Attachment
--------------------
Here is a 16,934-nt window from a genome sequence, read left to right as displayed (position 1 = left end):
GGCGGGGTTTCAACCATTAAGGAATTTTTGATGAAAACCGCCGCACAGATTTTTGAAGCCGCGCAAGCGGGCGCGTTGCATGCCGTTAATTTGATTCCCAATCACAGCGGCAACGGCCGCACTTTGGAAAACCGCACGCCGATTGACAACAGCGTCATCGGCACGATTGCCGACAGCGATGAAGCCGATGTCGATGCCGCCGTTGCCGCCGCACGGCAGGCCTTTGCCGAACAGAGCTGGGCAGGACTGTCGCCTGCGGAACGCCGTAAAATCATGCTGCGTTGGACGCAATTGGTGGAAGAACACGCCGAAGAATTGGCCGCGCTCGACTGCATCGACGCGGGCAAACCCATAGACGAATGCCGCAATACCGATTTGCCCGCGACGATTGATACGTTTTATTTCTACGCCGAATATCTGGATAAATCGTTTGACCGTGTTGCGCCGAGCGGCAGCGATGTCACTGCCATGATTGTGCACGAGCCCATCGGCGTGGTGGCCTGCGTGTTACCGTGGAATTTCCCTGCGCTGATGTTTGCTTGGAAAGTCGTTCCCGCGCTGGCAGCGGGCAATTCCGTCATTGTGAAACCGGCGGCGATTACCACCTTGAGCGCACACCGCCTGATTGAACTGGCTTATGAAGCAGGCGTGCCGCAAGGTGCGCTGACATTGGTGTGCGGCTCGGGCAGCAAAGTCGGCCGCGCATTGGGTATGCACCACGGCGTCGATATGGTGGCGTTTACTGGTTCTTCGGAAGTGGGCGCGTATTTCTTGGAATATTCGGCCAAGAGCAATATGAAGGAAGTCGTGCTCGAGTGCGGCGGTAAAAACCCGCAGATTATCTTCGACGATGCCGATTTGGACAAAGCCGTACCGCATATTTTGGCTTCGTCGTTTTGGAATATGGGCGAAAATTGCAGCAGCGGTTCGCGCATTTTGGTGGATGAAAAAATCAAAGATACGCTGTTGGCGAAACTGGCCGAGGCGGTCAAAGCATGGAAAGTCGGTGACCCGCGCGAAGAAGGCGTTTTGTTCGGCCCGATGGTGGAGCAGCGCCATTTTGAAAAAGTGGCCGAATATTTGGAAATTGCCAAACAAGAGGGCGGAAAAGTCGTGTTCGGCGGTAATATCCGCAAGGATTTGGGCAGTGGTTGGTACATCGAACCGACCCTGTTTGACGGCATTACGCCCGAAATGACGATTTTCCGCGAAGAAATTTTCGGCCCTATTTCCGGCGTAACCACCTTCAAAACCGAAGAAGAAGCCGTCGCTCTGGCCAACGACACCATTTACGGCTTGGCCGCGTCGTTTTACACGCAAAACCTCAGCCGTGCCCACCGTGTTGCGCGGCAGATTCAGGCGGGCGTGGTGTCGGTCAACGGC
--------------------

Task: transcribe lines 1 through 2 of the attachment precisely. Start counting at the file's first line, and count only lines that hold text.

Here is a 16,934-nt window from a genome sequence, read left to right as displayed (position 1 = left end):
GGCGGGGTTTCAACCATTAAGGAATTTTTGATGAAAACCGCCGCACAGATTTTTGAAGCCGCGCAAGCGGGCGCGTTGCATGCCGTTAATTTGATTCCCAATCACAGCGGCAACGGCCGCACTTTGGAAAACCGCACGCCGATTGACAACAGCGTCATCGGCACGATTGCCGACAGCGATGAAGCCGATGTCGATGCCGCCGTTGCCGCCGCACGGCAGGCCTTTGCCGAACAGAGCTGGGCAGGACTGTCGCCTGCGGAACGCCGTAAAATCATGCTGCGTTGGACGCAATTGGTGGAAGAACACGCCGAAGAATTGGCCGCGCTCGACTGCATCGACGCGGGCAAACCCATAGACGAATGCCGCAATACCGATTTGCCCGCGACGATTGATACGTTTTATTTCTACGCCGAATATCTGGATAAATCGTTTGACCGTGTTGCGCCGAGCGGCAGCGATGTCACTGCCATGATTGTGCACGAGCCCATCGGCGTGGTGGCCTGCGTGTTACCGTGGAATTTCCCTGCGCTGATGTTTGCTTGGAAAGTCGTTCCCGCGCTGGCAGCGGGCAATTCCGTCATTGTGAAACCGGCGGCGATTACCACCTTGAGCGCACACCGCCTGATTGAACTGGCTTATGAAGCAGGCGTGCCGCAAGGTGCGCTGACATTGGTGTGCGGCTCGGGCAGCAAAGTCGGCCGCGCATTGGGTATGCACCACGGCGTCGATATGGTGGCGTTTACTGGTTCTTCGGAAGTGGGCGCGTATTTCTTGGAATATTCGGCCAAGAGCAATATGAAGGAAGTCGTGCTCGAGTGCGGCGGTAAAAACCCGCAGATTATCTTCGACGATGCCGATTTGGACAAAGCCGTACCGCATATTTTGGCTTCGTCGTTTTGGAATATGGGCGAAAATTGCAGCAGCGGTTCGCGCATTTTGGTGGATGAAAAAATCAAAGATACGCTGTTGGCGAAACTGGCCGAGGCGGTCAAAGCATGGAAAGTCGGTGACCCGCGCGAAGAAGGCGTTTTGTTCGGCCCGATGGTGGAGCAGCGCCATTTTGAAAAAGTGGCCGAATATTTGGAAATTGCCAAACAAGAGGGCGGAAAAGTCGTGTTCGGCGGTAATATCCGCAAGGATTTGGGCAGTGGTTGGTACATCGAACCGACCCTGTTTGACGGCATTACGCCCGAAATGACGATTTTCCGCGAAGAAATTTTCGGCCCTATTTCCGGCGTAACCACCTTCAAAACCGAAGAAGAAGCCGTCGCTCTGGCCAACGACACCATTTACGGCTTGGCCGCGTCGTTTTACACGCAAAACCTCAGCCGTGCCCACCGTGTTGCGCGGCAGATTCAGGCGGGCGTGGTGTCGGTCAACGGC